Organizations that want to bring artificial intelligence (AI) into their workplaces are unlikely to gain the rewards for doing so if they overlook the need to take the necessary steps. What’s more, businesses will have to start thinking about what these steps entail, so their workforce is prepared to face the oncoming wave.
The skills that are needed for roles across the globe are estimated to change by at least 65% by 2030, driven by rapid developments in AI that will accelerate workplace change, according to LinkedIn’s Global Talent Trends report.
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Shifts are already noticeable on the executive networking platform, where job posts containing references to AI or generative AI have more than doubled worldwide during the past two years. LinkedIn’s research further reveals the majority of professionals in Asia-Pacific are excited to use AI at work, including 99% of employees in Indonesia, 98% in India, 97% in Singapore, and 84% in Australia.
More employers are seeking talented inivdiduals who know how to use new AI technologies to boost productivity in their organization, said Chua Pei Ying, LinkedIn’s Asia-Pacific head economist. The number of posts mentioning topics such as generative AI and GPT on the networking platform has grown 33 times during the past year, while job postings that mention GPT or ChatGPT have also increased by 21 times since November 2022.
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The spikes are hardly surprising because AI can be a powerful tool and it has the potential to revolutionize different aspects of work, improve productivity, and differentiate services, Chua told ZDNET. In India, for example, almost 70% of professionals think AI can help drive productivity, and another 60% believe it can push growth and revenue opportunities during the next year.
Generative AI will change the way many people carry out their work tasks, such as assisting employees in drafting emails or running initial rounds of checks for errors in a budget report.
Citing Microsoft’s annual 2023 Work Trend Index, she said 70% of employees would delegate as much work as possible to AI to lessen their workload. Some 76% were comfortable tapping AI for administrative tasks, while 73% would do the same for creative work.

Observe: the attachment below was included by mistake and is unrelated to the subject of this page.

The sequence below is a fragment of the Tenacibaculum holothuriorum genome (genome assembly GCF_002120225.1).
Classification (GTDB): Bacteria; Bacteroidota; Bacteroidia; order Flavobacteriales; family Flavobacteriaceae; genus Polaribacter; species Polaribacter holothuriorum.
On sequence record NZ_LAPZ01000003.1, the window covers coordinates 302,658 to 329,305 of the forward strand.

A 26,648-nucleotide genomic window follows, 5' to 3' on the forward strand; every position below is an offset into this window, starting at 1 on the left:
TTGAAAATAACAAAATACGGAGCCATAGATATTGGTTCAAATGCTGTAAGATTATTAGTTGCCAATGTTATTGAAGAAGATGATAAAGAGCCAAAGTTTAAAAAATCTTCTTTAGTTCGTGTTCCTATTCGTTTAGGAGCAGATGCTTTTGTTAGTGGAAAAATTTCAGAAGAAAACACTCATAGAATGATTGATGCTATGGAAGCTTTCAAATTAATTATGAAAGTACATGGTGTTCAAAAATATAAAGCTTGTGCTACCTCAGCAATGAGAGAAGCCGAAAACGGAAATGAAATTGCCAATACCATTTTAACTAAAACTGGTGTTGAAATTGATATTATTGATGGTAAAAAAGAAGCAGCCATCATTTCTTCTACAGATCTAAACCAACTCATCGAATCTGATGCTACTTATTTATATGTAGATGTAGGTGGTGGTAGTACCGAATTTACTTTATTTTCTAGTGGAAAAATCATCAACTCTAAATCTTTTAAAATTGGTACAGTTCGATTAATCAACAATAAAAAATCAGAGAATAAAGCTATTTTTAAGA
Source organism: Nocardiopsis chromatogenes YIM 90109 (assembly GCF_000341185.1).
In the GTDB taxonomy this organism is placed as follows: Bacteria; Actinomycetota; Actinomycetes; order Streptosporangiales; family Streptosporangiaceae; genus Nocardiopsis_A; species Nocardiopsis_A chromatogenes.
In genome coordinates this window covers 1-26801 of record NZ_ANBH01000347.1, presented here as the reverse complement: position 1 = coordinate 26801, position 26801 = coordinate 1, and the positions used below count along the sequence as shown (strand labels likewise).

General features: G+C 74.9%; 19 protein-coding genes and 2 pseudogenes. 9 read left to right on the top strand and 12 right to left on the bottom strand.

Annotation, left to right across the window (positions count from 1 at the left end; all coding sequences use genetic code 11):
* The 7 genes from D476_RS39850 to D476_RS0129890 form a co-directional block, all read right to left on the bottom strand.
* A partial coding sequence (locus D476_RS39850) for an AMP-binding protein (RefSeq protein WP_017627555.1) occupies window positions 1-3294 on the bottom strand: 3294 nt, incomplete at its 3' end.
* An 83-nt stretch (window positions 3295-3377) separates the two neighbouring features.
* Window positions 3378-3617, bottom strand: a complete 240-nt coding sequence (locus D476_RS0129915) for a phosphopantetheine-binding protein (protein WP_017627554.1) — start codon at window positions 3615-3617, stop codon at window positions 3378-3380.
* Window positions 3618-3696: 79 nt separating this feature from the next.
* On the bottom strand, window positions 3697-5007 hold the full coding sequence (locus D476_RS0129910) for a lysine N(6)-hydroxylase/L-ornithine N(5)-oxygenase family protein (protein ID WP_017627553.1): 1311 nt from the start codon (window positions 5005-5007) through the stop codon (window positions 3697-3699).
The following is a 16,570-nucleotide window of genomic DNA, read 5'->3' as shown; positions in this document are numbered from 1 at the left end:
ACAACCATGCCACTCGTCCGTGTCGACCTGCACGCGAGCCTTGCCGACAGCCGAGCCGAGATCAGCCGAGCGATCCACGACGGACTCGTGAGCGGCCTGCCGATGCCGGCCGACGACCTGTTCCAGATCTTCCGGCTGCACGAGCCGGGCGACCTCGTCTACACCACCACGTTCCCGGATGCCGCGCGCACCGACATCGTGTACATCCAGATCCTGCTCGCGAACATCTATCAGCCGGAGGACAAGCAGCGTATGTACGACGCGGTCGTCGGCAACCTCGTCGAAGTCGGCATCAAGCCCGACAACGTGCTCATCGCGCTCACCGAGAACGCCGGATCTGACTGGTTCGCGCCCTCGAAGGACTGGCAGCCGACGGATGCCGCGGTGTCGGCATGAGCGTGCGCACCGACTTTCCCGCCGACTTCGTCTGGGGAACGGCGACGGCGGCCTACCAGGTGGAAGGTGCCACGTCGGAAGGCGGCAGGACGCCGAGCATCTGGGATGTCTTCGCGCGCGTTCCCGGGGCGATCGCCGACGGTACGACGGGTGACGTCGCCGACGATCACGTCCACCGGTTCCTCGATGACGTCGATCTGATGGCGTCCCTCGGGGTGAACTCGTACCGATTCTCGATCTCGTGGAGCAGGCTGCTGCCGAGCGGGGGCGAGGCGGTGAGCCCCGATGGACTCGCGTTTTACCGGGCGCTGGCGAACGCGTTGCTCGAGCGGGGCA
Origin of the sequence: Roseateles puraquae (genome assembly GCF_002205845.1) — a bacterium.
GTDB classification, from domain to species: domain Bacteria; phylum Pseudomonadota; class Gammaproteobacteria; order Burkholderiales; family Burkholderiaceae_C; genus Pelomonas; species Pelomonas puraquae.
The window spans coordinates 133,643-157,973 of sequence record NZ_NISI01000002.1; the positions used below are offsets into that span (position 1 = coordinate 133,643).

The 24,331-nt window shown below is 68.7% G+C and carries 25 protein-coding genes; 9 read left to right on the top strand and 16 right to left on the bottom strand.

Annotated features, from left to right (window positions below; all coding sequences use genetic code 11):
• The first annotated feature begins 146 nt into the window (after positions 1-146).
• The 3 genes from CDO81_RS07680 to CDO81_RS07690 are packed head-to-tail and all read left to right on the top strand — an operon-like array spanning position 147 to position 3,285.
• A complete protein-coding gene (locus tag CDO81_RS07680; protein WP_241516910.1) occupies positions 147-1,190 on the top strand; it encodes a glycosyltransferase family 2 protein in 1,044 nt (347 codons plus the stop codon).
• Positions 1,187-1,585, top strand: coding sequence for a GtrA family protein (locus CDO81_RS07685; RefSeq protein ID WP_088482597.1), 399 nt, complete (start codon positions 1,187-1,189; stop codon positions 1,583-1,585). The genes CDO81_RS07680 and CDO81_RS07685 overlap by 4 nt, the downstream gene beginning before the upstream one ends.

In addition, 33% of pofessionals would use AI to produce quality work in half the time and 30% valued the ability to learn a new skill twice as fast.
As it is, LinkedIn members worldwide are adding AI skills to their profiles more quickly than before, with the number of AI-skilled professionals being nine times bigger in June this year than in January 2016. Growth was the largest in Singapore, at 20 times larger over the same time period, followed by Finland at 16 times, India at 14 times, Ireland at 15 times, and Canada at 13 times.
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With AI already reshaping the way employees approach work, Chua said there will likely be greater emphasis on skills and employee training to use the technology moving forward.
The global workplace has been in flux even before the emergence of ChatGPT, where skills for jobs have evolved by 25% since 2015, she noted. In addition, the pace of change is higher in Asia-Pacific, at 36% in Singapore, 30% in India, and 27% in Australia.
“There might be some trepidation among companies and professionals around the changing world of work and the impact of AI. The truth is, we’ve seen change like this before,” she said.
“When the internet became more mainstream in the 1990s, it was viewed as a threat to many jobs and companies. But while some jobs were lost, new jobs were also created…[and] the internet also created many opportunities for companies. I believe the same will be true for AI.”
Figure out employee journey to reap AI rewards
But before deciding whether to integrate AI into the workplace, organizations first need to understand what elements the technology comprises and the limitations of each type of AI, said Voo Poh Jee, partner of audit innovation at professional services firm KPMG in Singapore.
Executives will then be able to determine whether implementing AI as a tool can meet their business’ needs and evaluate the potential benefits and challenges associated with implementing it, Voo said in an email interview.
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The implementation of new digital tools, such as AI, is also only part of the overall process, she said. Further iterations and refinements need to be considered along the way to ensure AI is properly integrated, adding that organizations should have the relevant resources to follow through on their strategies.